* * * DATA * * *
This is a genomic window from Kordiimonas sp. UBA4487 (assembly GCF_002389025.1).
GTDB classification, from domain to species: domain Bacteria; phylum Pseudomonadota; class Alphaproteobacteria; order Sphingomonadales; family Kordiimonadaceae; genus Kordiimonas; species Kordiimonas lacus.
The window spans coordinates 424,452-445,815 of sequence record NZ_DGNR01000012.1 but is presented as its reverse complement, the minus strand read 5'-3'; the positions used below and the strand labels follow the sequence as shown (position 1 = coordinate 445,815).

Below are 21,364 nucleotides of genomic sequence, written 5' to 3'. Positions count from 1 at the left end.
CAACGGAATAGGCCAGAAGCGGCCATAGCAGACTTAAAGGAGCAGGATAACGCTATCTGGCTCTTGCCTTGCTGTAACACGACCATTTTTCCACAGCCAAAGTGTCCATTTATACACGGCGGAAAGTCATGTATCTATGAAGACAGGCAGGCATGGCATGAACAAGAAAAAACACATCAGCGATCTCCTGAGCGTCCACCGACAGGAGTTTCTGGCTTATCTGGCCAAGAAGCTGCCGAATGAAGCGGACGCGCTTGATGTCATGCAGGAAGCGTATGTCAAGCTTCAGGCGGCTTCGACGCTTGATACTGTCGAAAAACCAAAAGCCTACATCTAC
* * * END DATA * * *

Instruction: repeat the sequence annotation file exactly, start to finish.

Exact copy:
This is a genomic window from Kordiimonas sp. UBA4487 (assembly GCF_002389025.1).
GTDB classification, from domain to species: domain Bacteria; phylum Pseudomonadota; class Alphaproteobacteria; order Sphingomonadales; family Kordiimonadaceae; genus Kordiimonas; species Kordiimonas lacus.
The window spans coordinates 424,452-445,815 of sequence record NZ_DGNR01000012.1 but is presented as its reverse complement, the minus strand read 5'-3'; the positions used below and the strand labels follow the sequence as shown (position 1 = coordinate 445,815).

Below are 21,364 nucleotides of genomic sequence, written 5' to 3'. Positions count from 1 at the left end.
CAACGGAATAGGCCAGAAGCGGCCATAGCAGACTTAAAGGAGCAGGATAACGCTATCTGGCTCTTGCCTTGCTGTAACACGACCATTTTTCCACAGCCAAAGTGTCCATTTATACACGGCGGAAAGTCATGTATCTATGAAGACAGGCAGGCATGGCATGAACAAGAAAAAACACATCAGCGATCTCCTGAGCGTCCACCGACAGGAGTTTCTGGCTTATCTGGCCAAGAAGCTGCCGAATGAAGCGGACGCGCTTGATGTCATGCAGGAAGCGTATGTCAAGCTTCAGGCGGCTTCGACGCTTGATACTGTCGAAAAACCAAAAGCCTACATCTAC